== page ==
corporate leaders break down the challenges of supply chain sustainability


Corporate leaders break down the challenges of supply chain sustainability

business, climate, energy, technology

By nature, supply chains remain behind the scenes when compared to visible end products such as cars, sneakers or smartphones. But they produce a large percentage of environmental impacts, including an estimated two-thirds of products’ hazardous waste.

An IoES Corporate Partners Program event last Tuesday put the issue front and center. The event, held at UCLA’s La Kretz Garden Pavillion, brought together academic and business experts to share experiences and knowledge. Charles Corbett, an operations management expert at UCLA’s Anderson School of Management, underscored the importance of making supply chains sustainable.

“You have to care about supply chains when you’re trying to do something about sustainability,” Corbett said. “That’s where most of the impacts are.”

It’s easy to understand the impacts of supply chain activities such as mining and transportation. Other impacts are less obvious, Corbett said. He pointed to the carbon footprint of big data. Transmitting data requires immense amounts of energy, an aspect of modern business that recently came to public scrutiny because of the carbon emissions associated with Bitcoin.

Fifty years ago, fossil fuels seemed unlimited and cars getting one mile per gallon of gasoline weren’t considered a problem, Corbett said. Today, the environmental costs of fossil fuels are widely known. He foresees a similar future for big data. In a few years, the environmental impact of storing and transmitting data will be irrefutable.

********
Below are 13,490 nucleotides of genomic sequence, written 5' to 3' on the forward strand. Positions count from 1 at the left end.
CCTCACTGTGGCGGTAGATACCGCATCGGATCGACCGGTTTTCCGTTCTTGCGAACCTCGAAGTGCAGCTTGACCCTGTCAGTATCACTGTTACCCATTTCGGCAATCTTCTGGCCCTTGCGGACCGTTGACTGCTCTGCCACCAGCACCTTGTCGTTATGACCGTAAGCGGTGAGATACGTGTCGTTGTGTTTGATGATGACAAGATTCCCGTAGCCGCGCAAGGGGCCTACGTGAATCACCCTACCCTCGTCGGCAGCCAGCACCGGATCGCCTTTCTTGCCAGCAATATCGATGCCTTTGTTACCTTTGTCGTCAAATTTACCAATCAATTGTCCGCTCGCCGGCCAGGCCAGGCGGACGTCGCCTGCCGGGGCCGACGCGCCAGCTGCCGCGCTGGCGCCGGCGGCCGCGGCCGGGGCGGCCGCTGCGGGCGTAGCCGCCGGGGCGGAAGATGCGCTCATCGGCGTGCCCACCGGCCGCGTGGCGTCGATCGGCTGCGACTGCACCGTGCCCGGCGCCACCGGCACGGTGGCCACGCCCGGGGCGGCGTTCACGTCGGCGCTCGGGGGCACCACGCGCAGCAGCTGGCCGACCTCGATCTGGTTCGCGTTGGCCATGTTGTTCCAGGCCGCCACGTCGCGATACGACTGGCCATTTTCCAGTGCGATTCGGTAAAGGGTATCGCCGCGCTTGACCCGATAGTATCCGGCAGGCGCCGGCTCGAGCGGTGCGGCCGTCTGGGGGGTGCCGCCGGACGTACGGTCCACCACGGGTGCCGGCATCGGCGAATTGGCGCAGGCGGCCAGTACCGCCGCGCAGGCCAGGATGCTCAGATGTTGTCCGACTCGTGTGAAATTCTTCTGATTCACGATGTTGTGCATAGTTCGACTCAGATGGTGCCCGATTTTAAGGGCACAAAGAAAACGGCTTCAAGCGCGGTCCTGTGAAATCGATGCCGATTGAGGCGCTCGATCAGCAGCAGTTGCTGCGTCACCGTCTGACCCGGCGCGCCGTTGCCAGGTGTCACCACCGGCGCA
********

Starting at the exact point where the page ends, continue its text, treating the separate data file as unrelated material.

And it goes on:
Chuck Gatchell, a senior leader at Nike, argued that while sales will be the primary concern for most companies, sustainability has also become a top priority. Nike has set ambitious sustainability goals for 2020, aiming to send no footwear waste to landfills, reduce freshwater use in dyeing and finishing by 20 percent, and produce no hazardous chemical discharges. The company also set a goal of using 100 percent renewable energy in all of its facilities by 2025.

Bonnie Nixon, now a Ph.D student, was formerly the director of supply chain social and environmental sustainability for tech giant HP. Consumers need to demand that companies make sustainable choices, she said. For its part, HP reported that 49 percent of its carbon footprint and 23 percent of water footprint was related to supply chain. The company aims to reduce supply chain greenhouse gas emissions 10 percent by 2025 (compared to 2015).

The discussion revealed a major opportunity to make businesses sustainable. Companies already know that supply chains consume huge amounts of energy and water. Many are already taking steps to mitigate those impacts. As more investors, consumers and employees demand better environmental performance, supply chains may offer the best opportunity to do so. Even McDonald’s is getting in on the act, announcing an effort to reduce emissions across its supply chain in March.

TOP IMAGE: An engineer works on an overheated CPU at a Google server farm. | Photo via Google.